Imagine that you are the principal of your old high school. It is a tough economic time, and you’re preparing for major budget cuts and less funding. Your school is allowed two of the following positions: Music Teacher, Art Teacher, Librarian, Nurse, and Physical Education Teacher.
Who would you choose?
Principals are faced with such decisions every year. While some still recognize the value of skilled and experienced librarians, many have few doubts about getting rid of them. Parents rally to raise money for such extracurricular activities as marching bands or sports teams, but are rarely willing to do the same for libraries. The result: school libraries are closing and librarians are being laid off. At James Logan High School in California, “the 4000 students…are starting the school year without access to the aisles of books and computers sitting in a darkened room, unused.”[i]
However, principals and parents aren’t solely to blame. This issue extends beyond the realm of school librarians. Regardless of the type of library, hours are being cut or librarians are being let go altogether. Law firms and corporations view librarians as expendable in times of economic crisis. Can you blame them either? In a capitalist society, how can a profession that doesn’t provide direct financial benefits be seen as an asset?
It depends how one defines “librarian.”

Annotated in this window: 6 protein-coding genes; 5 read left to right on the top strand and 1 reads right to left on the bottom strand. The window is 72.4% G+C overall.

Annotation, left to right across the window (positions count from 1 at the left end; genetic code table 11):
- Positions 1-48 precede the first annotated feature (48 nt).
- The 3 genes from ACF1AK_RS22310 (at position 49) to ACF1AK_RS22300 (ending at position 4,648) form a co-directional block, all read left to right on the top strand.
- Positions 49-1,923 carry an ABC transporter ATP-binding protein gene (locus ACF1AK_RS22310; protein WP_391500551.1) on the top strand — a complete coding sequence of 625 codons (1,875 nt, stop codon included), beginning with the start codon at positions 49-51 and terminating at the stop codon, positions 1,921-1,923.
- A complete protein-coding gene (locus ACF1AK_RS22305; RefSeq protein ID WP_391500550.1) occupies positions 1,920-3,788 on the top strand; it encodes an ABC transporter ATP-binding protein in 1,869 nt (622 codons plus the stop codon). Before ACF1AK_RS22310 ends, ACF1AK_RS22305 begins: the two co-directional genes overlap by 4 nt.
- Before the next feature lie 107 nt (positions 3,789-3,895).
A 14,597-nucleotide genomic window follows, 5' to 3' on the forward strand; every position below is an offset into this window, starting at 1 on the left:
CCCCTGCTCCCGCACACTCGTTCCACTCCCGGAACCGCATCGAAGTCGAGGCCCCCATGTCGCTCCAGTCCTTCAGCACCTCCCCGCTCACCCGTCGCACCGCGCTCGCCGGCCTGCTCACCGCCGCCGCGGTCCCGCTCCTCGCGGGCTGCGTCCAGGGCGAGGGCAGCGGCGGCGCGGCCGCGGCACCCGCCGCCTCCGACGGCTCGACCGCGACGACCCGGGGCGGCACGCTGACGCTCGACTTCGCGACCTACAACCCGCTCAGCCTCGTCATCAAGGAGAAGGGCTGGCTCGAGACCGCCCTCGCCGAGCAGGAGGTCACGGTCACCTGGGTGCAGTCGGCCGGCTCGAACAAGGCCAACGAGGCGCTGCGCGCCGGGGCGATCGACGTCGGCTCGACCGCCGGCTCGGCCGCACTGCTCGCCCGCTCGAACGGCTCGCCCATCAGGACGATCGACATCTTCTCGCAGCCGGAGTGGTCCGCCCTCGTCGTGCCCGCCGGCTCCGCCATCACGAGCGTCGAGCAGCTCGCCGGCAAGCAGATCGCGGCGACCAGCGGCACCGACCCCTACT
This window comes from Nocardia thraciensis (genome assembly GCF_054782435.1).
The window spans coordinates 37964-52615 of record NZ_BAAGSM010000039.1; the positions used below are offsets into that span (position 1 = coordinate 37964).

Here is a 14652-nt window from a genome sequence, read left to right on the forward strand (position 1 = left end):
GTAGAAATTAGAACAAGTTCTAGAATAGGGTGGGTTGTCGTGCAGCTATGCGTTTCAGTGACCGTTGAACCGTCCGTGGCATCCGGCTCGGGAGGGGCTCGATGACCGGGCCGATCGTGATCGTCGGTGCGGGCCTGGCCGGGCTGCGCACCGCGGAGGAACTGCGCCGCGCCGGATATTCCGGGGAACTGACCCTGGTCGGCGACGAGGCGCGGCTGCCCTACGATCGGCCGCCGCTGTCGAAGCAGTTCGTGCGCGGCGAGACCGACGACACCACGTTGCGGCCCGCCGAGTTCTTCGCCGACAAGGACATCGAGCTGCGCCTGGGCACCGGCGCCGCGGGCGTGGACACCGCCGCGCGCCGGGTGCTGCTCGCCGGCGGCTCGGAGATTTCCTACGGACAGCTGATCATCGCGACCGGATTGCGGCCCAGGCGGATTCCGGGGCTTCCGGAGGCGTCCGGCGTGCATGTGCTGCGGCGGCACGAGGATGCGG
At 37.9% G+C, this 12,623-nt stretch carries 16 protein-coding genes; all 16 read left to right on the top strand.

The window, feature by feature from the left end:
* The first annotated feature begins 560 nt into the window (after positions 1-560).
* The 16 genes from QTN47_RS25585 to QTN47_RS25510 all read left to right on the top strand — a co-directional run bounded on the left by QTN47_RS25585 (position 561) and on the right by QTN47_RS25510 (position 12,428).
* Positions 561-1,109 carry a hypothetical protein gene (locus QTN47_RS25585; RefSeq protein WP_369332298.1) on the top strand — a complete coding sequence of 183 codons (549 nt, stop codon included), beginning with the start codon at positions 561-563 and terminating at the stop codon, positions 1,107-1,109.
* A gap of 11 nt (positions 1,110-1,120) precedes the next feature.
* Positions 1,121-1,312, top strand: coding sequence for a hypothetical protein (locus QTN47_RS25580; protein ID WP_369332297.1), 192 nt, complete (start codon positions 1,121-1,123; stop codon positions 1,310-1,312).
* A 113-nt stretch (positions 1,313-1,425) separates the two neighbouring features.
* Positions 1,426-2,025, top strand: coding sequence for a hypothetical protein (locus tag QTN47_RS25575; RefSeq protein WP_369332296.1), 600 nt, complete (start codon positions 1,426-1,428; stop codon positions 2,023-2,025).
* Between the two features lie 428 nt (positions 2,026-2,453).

According to Merriam-Webster, a librarian is “a specialist in the care or management of a library: a place in which literary, musical, artistic, or reference materials are kept for use but not for sale.” Whether or not one acknowledges that the term has evolved over time, it’s difficult to comprehend what a librarian does from this definition. It’s static and outdated, and if this is the public’s perception of what librarians are, the field will begin to disappear.
The only people who can adequately provide a definition are librarians themselves. To be considered an indispensable part of society, librarians have to establish that they have a skill set that cannot be duplicated, substituted, or outsourced. Using this skill set as the basis, librarians will be able to defend their contribution to the workplace, even if it is not an obvious financial one. Until they do so, librarians will continue to be perceived as replaceable and will have no way to articulate an argument against this view.
The fact is librarians do possess a skill set: “the organization, representation and retrieval of knowledge and information.”[ii] However, establishing this is only the first step. As Jack Anderson claims, it doesn’t matter “whether a librarian has mastered particular techniques or principles, because the latter do not demonstrate that they themselves can make a difference in society.”[iii] Librarians now need to explain why this skill should matter to the public in a way the public can understand and digest. Over the past few years, librarians have begun to do this and, in turn, successfully defend their worth.